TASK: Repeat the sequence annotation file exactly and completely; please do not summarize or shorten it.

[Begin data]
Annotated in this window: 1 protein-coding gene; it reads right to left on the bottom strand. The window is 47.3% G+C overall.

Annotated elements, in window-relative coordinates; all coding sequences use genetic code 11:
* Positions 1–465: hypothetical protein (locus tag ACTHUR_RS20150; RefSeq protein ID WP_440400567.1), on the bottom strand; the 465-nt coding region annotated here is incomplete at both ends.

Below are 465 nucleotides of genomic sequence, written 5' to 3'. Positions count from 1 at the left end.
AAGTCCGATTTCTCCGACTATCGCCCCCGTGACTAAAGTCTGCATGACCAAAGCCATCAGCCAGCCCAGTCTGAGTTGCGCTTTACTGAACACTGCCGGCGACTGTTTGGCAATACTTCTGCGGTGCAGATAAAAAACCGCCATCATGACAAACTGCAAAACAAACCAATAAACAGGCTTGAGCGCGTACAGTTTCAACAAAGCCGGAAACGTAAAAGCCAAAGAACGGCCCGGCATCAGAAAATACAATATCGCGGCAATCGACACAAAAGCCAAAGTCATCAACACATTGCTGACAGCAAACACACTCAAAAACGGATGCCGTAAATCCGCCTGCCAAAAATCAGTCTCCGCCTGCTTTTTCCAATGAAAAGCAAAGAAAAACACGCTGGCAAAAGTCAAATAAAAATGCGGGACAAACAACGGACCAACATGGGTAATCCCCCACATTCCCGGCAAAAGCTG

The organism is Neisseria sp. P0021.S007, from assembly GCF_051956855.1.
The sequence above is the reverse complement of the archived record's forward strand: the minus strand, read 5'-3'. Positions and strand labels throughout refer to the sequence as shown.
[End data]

Annotated in this window: 1 protein-coding gene; it reads right to left on the bottom strand. The window is 47.3% G+C overall.

Annotated elements, in window-relative coordinates; all coding sequences use genetic code 11:
* Positions 1–465: hypothetical protein (locus tag ACTHUR_RS20150; RefSeq protein ID WP_440400567.1), on the bottom strand; the 465-nt coding region annotated here is incomplete at both ends.

Below are 465 nucleotides of genomic sequence, written 5' to 3'. Positions count from 1 at the left end.
AAGTCCGATTTCTCCGACTATCGCCCCCGTGACTAAAGTCTGCATGACCAAAGCCATCAGCCAGCCCAGTCTGAGTTGCGCTTTACTGAACACTGCCGGCGACTGTTTGGCAATACTTCTGCGGTGCAGATAAAAAACCGCCATCATGACAAACTGCAAAACAAACCAATAAACAGGCTTGAGCGCGTACAGTTTCAACAAAGCCGGAAACGTAAAAGCCAAAGAACGGCCCGGCATCAGAAAATACAATATCGCGGCAATCGACACAAAAGCCAAAGTCATCAACACATTGCTGACAGCAAACACACTCAAAAACGGATGCCGTAAATCCGCCTGCCAAAAATCAGTCTCCGCCTGCTTTTTCCAATGAAAAGCAAAGAAAAACACGCTGGCAAAAGTCAAATAAAAATGCGGGACAAACAACGGACCAACATGGGTAATCCCCCACATTCCCGGCAAAAGCTG

The organism is Neisseria sp. P0021.S007, from assembly GCF_051956855.1.
The sequence above is the reverse complement of the archived record's forward strand: the minus strand, read 5'-3'. Positions and strand labels throughout refer to the sequence as shown.